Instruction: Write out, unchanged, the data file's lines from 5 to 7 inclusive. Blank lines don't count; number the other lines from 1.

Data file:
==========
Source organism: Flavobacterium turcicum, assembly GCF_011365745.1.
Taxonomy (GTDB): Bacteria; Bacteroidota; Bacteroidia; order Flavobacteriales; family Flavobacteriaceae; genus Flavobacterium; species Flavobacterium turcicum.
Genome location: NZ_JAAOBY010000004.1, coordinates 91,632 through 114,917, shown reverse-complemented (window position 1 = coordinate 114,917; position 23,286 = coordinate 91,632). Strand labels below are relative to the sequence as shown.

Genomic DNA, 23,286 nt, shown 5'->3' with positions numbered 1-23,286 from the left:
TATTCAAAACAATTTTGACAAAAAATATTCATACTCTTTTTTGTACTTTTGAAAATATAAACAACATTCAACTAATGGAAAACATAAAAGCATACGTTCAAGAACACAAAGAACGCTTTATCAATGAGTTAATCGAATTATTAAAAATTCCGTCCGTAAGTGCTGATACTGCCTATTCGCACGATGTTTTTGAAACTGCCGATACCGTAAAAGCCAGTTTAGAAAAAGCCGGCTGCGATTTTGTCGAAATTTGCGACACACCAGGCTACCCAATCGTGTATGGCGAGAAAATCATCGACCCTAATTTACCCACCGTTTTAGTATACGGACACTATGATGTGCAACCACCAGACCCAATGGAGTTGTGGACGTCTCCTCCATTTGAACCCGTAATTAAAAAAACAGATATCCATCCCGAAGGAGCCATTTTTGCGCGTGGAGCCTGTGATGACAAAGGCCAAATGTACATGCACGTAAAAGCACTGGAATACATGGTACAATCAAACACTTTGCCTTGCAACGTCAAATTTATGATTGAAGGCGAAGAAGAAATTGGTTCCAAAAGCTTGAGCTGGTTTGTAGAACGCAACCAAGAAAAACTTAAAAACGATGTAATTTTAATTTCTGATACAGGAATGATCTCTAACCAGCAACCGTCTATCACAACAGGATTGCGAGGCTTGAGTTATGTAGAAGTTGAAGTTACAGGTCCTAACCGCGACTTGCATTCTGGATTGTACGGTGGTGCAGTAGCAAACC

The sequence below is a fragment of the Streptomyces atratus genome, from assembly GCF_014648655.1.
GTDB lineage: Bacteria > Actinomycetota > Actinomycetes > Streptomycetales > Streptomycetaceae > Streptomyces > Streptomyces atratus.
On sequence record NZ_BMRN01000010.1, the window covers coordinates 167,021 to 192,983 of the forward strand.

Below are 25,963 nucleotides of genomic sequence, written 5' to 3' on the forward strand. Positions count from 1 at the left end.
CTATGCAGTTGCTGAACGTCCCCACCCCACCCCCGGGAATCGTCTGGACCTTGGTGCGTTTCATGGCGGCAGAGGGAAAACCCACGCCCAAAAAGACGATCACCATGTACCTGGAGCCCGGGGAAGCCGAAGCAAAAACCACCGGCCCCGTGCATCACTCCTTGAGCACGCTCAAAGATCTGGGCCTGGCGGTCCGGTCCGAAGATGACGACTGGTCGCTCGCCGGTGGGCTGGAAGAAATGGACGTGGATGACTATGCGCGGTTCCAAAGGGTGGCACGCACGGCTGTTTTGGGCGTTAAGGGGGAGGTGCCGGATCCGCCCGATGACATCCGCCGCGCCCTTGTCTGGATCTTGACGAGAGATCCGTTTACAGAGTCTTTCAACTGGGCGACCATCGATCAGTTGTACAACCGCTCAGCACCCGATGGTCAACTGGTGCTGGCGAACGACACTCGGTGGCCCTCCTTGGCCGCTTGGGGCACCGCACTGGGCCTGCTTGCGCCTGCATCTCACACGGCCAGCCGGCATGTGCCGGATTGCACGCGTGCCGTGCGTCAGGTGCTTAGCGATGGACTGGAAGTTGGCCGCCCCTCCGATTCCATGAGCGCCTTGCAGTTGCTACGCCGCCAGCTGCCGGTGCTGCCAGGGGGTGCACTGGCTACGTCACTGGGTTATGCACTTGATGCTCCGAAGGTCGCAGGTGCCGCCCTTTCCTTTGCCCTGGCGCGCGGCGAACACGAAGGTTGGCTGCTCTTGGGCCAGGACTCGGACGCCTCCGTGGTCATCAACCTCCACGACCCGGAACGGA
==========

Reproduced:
TATTCAAAACAATTTTGACAAAAAATATTCATACTCTTTTTTGTACTTTTGAAAATATAAACAACATTCAACTAATGGAAAACATAAAAGCATACGTTCAAGAACACAAAGAACGCTTTATCAATGAGTTAATCGAATTATTAAAAATTCCGTCCGTAAGTGCTGATACTGCCTATTCGCACGATGTTTTTGAAACTGCCGATACCGTAAAAGCCAGTTTAGAAAAAGCCGGCTGCGATTTTGTCGAAATTTGCGACACACCAGGCTACCCAATCGTGTATGGCGAGAAAATCATCGACCCTAATTTACCCACCGTTTTAGTATACGGACACTATGATGTGCAACCACCAGACCCAATGGAGTTGTGGACGTCTCCTCCATTTGAACCCGTAATTAAAAAAACAGATATCCATCCCGAAGGAGCCATTTTTGCGCGTGGAGCCTGTGATGACAAAGGCCAAATGTACATGCACGTAAAAGCACTGGAATACATGGTACAATCAAACACTTTGCCTTGCAACGTCAAATTTATGATTGAAGGCGAAGAAGAAATTGGTTCCAAAAGCTTGAGCTGGTTTGTAGAACGCAACCAAGAAAAACTTAAAAACGATGTAATTTTAATTTCTGATACAGGAATGATCTCTAACCAGCAACCGTCTATCACAACAGGATTGCGAGGCTTGAGTTATGTAGAAGTTGAAGTTACAGGTCCTAACCGCGACTTGCATTCTGGATTGTACGGTGGTGCAGTAGCAAACC

The sequence below is a fragment of the Streptomyces atratus genome, from assembly GCF_014648655.1.
GTDB lineage: Bacteria > Actinomycetota > Actinomycetes > Streptomycetales > Streptomycetaceae > Streptomyces > Streptomyces atratus.